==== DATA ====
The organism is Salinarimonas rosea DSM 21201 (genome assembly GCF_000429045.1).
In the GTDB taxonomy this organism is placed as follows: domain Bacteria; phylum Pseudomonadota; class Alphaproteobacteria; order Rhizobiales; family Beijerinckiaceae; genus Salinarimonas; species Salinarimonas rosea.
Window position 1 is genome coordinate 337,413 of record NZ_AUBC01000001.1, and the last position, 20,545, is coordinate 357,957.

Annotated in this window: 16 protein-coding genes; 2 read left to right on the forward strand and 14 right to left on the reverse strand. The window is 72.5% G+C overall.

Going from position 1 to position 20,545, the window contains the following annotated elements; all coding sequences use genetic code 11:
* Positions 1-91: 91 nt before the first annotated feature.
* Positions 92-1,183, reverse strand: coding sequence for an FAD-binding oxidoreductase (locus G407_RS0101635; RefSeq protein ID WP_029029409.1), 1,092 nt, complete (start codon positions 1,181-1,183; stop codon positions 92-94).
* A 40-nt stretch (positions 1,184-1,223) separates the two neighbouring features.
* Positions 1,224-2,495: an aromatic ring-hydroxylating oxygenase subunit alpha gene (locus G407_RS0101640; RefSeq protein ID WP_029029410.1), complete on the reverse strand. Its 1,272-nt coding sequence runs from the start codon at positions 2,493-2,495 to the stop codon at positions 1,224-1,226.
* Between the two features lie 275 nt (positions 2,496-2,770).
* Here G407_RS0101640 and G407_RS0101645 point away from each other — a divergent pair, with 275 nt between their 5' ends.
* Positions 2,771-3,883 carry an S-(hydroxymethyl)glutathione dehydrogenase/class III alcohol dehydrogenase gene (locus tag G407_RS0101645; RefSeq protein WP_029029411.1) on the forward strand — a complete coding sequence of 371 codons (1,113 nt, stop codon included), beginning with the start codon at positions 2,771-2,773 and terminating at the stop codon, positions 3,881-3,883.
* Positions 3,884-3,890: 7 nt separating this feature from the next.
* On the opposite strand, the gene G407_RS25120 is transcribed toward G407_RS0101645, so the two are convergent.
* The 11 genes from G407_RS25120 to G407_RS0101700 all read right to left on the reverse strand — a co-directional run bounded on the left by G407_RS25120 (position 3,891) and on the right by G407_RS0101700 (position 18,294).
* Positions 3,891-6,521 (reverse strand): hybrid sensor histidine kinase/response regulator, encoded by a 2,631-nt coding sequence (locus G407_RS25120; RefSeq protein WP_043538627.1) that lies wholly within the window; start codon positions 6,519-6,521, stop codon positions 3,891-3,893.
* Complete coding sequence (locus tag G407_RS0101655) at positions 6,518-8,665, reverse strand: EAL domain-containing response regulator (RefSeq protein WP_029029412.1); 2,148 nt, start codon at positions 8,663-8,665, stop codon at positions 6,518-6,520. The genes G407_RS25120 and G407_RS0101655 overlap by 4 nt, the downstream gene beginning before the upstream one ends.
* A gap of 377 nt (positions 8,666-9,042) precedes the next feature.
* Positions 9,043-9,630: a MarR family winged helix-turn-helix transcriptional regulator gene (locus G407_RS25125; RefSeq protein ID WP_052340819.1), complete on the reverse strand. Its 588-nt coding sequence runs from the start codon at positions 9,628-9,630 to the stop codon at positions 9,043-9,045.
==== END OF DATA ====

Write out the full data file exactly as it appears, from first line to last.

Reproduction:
The organism is Salinarimonas rosea DSM 21201 (genome assembly GCF_000429045.1).
In the GTDB taxonomy this organism is placed as follows: domain Bacteria; phylum Pseudomonadota; class Alphaproteobacteria; order Rhizobiales; family Beijerinckiaceae; genus Salinarimonas; species Salinarimonas rosea.
Window position 1 is genome coordinate 337,413 of record NZ_AUBC01000001.1, and the last position, 20,545, is coordinate 357,957.

Annotated in this window: 16 protein-coding genes; 2 read left to right on the forward strand and 14 right to left on the reverse strand. The window is 72.5% G+C overall.

Going from position 1 to position 20,545, the window contains the following annotated elements; all coding sequences use genetic code 11:
* Positions 1-91: 91 nt before the first annotated feature.
* Positions 92-1,183, reverse strand: coding sequence for an FAD-binding oxidoreductase (locus G407_RS0101635; RefSeq protein ID WP_029029409.1), 1,092 nt, complete (start codon positions 1,181-1,183; stop codon positions 92-94).
* A 40-nt stretch (positions 1,184-1,223) separates the two neighbouring features.
* Positions 1,224-2,495: an aromatic ring-hydroxylating oxygenase subunit alpha gene (locus G407_RS0101640; RefSeq protein ID WP_029029410.1), complete on the reverse strand. Its 1,272-nt coding sequence runs from the start codon at positions 2,493-2,495 to the stop codon at positions 1,224-1,226.
* Between the two features lie 275 nt (positions 2,496-2,770).
* Here G407_RS0101640 and G407_RS0101645 point away from each other — a divergent pair, with 275 nt between their 5' ends.
* Positions 2,771-3,883 carry an S-(hydroxymethyl)glutathione dehydrogenase/class III alcohol dehydrogenase gene (locus tag G407_RS0101645; RefSeq protein WP_029029411.1) on the forward strand — a complete coding sequence of 371 codons (1,113 nt, stop codon included), beginning with the start codon at positions 2,771-2,773 and terminating at the stop codon, positions 3,881-3,883.
* Positions 3,884-3,890: 7 nt separating this feature from the next.
* On the opposite strand, the gene G407_RS25120 is transcribed toward G407_RS0101645, so the two are convergent.
* The 11 genes from G407_RS25120 to G407_RS0101700 all read right to left on the reverse strand — a co-directional run bounded on the left by G407_RS25120 (position 3,891) and on the right by G407_RS0101700 (position 18,294).
* Positions 3,891-6,521 (reverse strand): hybrid sensor histidine kinase/response regulator, encoded by a 2,631-nt coding sequence (locus G407_RS25120; RefSeq protein WP_043538627.1) that lies wholly within the window; start codon positions 6,519-6,521, stop codon positions 3,891-3,893.
* Complete coding sequence (locus tag G407_RS0101655) at positions 6,518-8,665, reverse strand: EAL domain-containing response regulator (RefSeq protein WP_029029412.1); 2,148 nt, start codon at positions 8,663-8,665, stop codon at positions 6,518-6,520. The genes G407_RS25120 and G407_RS0101655 overlap by 4 nt, the downstream gene beginning before the upstream one ends.
* A gap of 377 nt (positions 8,666-9,042) precedes the next feature.
* Positions 9,043-9,630: a MarR family winged helix-turn-helix transcriptional regulator gene (locus G407_RS25125; RefSeq protein ID WP_052340819.1), complete on the reverse strand. Its 588-nt coding sequence runs from the start codon at positions 9,628-9,630 to the stop codon at positions 9,043-9,045.